The company is preparing an update to its 10g Application Server transaction system and the Oracle E-Business packaged application suite with a feature called "business activity monitoring," Oracle Senior Vice President Thomas Kurian said Thursday. Business activity monitoring, or BAM, describes tools that collect data out of company systems and feed the information into an application for viewing business activities.
Oracle intends to couple the monitoring tools with its existing business intelligence products. This will allow companies to track ongoing operations, such as the progress of order fulfillment, and analyze relevant historical information, such as a supplier's record on meeting inventory demands, Kurian said.
The introduction of the new data-gathering software is part of Oracle's strategy to bring in more revenue from the business of stitching together incompatible software.
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Making disparate systems share information cost-effectively is a perennial problem for companies and represents billions of dollars in technology spending. Kurian said many companies have already automated several individual business processes, such as manufacturing or human resources, by investing in packaged applications or writing custom applications. Now, companies are looking to automate "cross-functional business processes" that span a number of computer systems, he said.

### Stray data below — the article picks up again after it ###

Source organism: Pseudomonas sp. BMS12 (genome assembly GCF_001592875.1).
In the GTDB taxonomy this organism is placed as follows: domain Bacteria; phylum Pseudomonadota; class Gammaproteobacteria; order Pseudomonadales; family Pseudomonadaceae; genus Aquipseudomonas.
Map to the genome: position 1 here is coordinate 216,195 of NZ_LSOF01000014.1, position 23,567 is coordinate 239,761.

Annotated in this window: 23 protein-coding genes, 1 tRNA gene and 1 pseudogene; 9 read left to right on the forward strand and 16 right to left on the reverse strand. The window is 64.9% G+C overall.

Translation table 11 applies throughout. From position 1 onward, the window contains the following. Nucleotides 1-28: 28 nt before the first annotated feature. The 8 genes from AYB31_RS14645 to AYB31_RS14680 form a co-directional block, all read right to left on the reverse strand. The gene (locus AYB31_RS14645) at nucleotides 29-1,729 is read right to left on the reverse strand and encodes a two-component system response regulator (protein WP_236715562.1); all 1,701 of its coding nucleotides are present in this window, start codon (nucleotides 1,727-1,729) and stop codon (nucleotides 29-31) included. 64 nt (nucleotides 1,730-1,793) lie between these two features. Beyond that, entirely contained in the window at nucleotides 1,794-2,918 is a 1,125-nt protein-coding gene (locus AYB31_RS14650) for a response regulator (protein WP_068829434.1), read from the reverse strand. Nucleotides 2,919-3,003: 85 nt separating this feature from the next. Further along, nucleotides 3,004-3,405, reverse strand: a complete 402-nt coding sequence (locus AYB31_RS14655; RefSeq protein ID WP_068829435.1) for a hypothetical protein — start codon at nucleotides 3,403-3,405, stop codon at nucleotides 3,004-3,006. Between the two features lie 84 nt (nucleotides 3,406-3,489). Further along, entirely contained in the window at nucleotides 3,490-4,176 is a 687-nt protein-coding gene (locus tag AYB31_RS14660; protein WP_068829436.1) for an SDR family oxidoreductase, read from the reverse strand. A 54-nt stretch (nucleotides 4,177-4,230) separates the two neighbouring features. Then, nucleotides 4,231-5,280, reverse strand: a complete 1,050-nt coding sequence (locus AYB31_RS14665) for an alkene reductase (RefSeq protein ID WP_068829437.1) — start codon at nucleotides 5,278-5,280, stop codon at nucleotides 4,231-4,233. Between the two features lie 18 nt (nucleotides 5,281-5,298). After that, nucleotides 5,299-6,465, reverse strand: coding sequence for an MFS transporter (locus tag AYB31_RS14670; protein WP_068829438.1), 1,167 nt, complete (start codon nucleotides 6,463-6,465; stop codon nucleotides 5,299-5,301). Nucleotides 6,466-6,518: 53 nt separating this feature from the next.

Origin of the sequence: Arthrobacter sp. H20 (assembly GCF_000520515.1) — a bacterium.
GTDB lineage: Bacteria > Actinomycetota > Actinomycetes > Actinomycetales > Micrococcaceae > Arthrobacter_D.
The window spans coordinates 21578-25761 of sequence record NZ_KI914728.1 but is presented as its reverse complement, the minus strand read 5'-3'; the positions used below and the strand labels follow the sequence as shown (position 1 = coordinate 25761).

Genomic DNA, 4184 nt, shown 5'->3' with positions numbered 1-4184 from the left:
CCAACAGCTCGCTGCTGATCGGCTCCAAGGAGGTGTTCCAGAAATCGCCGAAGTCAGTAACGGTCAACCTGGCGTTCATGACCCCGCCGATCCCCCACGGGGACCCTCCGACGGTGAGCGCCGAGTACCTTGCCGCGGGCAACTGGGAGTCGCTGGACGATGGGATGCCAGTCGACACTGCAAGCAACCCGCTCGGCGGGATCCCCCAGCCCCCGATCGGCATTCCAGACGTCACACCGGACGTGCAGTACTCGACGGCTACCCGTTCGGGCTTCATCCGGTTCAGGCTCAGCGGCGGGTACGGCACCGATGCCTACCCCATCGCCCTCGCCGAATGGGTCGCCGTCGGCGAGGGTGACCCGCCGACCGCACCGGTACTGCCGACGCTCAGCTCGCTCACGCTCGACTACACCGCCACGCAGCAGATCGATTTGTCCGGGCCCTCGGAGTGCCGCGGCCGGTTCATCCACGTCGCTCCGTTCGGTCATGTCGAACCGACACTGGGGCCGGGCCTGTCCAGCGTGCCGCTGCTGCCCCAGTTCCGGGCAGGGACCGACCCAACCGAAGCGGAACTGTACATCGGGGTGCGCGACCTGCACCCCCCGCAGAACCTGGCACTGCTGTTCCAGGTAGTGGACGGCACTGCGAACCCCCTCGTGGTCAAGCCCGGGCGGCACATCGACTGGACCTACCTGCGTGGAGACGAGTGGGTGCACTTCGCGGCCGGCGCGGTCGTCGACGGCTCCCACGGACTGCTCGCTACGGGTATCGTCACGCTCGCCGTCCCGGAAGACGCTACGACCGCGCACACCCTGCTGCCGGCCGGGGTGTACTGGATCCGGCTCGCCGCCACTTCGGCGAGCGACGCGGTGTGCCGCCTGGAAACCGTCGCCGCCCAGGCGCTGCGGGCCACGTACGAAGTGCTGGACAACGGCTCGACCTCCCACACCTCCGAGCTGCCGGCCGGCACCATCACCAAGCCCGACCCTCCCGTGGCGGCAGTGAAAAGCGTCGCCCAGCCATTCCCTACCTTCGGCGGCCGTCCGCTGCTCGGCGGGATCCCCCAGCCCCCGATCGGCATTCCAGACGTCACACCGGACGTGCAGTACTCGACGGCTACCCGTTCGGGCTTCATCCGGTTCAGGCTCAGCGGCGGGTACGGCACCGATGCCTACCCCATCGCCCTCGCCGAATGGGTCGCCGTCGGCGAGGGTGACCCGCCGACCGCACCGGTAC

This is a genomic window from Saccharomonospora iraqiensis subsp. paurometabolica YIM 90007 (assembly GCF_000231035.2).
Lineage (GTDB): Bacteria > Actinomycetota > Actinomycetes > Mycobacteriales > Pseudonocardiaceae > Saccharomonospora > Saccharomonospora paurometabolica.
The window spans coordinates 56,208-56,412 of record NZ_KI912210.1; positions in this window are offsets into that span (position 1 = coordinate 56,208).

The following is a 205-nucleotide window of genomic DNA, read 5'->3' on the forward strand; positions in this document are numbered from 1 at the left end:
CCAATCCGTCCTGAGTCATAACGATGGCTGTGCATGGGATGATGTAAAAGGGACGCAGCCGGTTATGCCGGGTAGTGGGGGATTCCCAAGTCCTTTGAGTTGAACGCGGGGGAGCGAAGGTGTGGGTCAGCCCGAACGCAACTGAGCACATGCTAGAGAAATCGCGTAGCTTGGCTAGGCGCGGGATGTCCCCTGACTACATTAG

To help its customers automate more complex business processes, Oracle earlier this year released process modeling tools and work flow automation software based on the Web Services protocol called Business Process Execution Language (). Kurian said Oracle customers are seeking standards-based integration as an alternative to products from integration specialists such as Tibco Software, WebMethods and SeeBeyond Technology.
Oracle's push into process-driven integration software mirrors the efforts of its competitors, such as IBM, BEA Systems and Microsoft, which are readying server-based applications that use the BPEL-based work flow software. Several other smaller companies, such as Sonic Software and Software AG, have XML and Java-based software aimed at reducing the cost of integration.